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Games : Highly Recommended
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Release Date: April 3rd, 2014 Movie Release Year: 2014

FTL: Advanced Edition

Overview -

Hold your butts, faster than light travel just got better. Subset Games initially released 'FTL: Faster Than Light' in 2012 after a successful Kickstarter drive and immediately captured the attention of every 'Star Trek' dreamer with an eye for creative indie games. Would-be Jean-Luc Picards emerged from the shadows to lead their ship through space, cutting power to the life support and beaming crew members into harm's way in a quest to save the federation. 'FTL' is not your typical space-sim. The original game was a challenging roguelike from the top-down point of view, asking that you manage your crew members and ship's systems as you battled one enemy after another, each more difficult than the last. Progress-wiping death, as in any roguelike, is expected as you encounter a randomly generated assortment of enemies and events while you jump across space. You learn, maybe unlock a few things, and go again.

The 'Advanced Edition' layers on the additions, ranging from new ships, weapons, and augmentations to an entirely new species. With so much new content, it's important to recall the original's game balance, which while enormously challenging, towed a very careful line between acceptably difficult and downright frustrating. More important than simply packing in the goodies, the update needs to maintain that balance.

Highly Recommended
Rating Breakdown
Tech Specs & Release Details
Video Resolution/Codec:
1280 x 720
Release Date:
April 3rd, 2014

Video Review


What visual upgrades come to 'FTL' in the update aren't that of style or fidelity. It's never been a breathtakingly visual experience. Instead, Subset Games chose to pick out some pragmatic upgrades, such as icons used to represent fuel, drones and missiles on offer during any given event instead of text. The UI now actively lights up as crew members improve skills. The map screen has also seen some slight improvement, but nothing too drastic.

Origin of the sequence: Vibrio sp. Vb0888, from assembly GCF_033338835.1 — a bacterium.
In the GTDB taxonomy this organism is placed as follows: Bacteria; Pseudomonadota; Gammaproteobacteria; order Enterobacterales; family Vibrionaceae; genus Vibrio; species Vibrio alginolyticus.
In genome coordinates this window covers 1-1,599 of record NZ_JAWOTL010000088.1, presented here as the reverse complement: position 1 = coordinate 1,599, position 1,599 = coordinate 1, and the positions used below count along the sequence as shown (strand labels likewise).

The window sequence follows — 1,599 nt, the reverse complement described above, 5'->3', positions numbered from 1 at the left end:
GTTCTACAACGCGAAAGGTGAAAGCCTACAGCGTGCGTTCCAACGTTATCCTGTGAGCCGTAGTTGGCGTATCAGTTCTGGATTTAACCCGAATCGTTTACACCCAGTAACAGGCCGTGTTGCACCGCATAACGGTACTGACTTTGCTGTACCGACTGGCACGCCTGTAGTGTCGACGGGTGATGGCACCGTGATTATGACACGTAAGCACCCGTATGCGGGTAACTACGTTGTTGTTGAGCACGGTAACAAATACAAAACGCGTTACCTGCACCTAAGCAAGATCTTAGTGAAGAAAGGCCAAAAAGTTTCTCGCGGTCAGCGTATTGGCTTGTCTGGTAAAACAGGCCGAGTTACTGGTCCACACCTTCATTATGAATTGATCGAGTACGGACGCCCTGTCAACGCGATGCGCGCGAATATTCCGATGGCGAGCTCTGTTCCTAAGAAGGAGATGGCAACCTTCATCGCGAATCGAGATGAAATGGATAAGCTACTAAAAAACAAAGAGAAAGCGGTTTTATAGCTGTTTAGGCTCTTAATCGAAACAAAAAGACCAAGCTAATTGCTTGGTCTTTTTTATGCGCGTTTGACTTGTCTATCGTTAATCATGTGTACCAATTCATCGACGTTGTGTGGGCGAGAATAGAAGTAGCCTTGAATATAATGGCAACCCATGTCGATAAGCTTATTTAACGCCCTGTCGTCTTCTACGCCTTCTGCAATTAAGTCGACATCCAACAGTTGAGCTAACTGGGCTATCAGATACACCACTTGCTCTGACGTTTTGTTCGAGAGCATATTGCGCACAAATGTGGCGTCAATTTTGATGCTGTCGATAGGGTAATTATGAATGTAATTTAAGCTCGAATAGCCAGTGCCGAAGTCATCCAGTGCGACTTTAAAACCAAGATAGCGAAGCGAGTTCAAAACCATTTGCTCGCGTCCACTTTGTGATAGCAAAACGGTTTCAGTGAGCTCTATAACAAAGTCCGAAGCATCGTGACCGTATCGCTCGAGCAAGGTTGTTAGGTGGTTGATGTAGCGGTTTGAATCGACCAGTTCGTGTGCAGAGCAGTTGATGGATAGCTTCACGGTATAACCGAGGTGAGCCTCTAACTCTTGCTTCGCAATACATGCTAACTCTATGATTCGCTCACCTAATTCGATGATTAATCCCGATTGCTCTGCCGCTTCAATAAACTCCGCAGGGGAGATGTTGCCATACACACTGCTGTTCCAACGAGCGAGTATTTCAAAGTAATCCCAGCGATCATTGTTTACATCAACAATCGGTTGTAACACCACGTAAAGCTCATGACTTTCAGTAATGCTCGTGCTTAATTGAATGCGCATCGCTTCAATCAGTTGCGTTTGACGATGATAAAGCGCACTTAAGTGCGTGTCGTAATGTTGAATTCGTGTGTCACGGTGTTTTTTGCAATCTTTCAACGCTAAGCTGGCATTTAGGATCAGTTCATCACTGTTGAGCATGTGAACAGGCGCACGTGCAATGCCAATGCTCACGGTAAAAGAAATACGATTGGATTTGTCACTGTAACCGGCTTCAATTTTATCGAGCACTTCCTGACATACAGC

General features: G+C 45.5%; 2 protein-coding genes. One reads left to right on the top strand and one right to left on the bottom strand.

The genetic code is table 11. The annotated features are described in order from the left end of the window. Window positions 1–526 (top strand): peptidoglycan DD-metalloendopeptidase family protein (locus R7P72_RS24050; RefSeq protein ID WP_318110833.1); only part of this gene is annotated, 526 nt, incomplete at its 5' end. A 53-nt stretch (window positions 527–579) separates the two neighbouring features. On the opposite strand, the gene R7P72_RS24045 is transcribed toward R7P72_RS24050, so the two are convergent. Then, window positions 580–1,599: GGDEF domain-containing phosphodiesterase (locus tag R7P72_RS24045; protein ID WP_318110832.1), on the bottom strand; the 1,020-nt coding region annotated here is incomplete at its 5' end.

Most notably, crew sprites now vary in color, while the Lanius themselves bring a similar alien nobility as the mysterious Crystal species. Their ships are angular and futuristic, even in a game about space travel. Importantly, they fit, visually, into the 'FTL' universe while still feeling new.

Audio Review


Far more impactful than the slight visual alterations are the brand new tracks guiding you through 'FTL.' The four of them, to be exact, have been composed with the confidence of someone who knows this time around that people are going to listen, which is to say they come across with more personality and less subtlety. Ben Prunty is that composer, and he's continued to do a fine job of setting the stark and desperate tone of seemingly endless space.

The rest of the game's sound design remains as stout and usefully informing as ever, whether it is sucking sound or an oxygen depleting hull breach, or single pulse of ion weapon.

Final Thoughts

The game hasn't been broken, only improved, and to improve upon something already so great is a multilayered achievement in itself. Subset Games throws this freebie at us like it's nothing (well, except as a possible way to promote the iPad version), and we should do nothing less than consume it.

'FTL' is one of the best Roguelikes among a small era of Roguelikes, a genre which in turn is meant to be played over and over again. Unfortunately, the 'Advanced Edition' hasn't availed my tragic ailment, and thus I remain thoroughly addicted. Everything new is a compounding of that addiction. I am forever lost in a quest to save the Federation.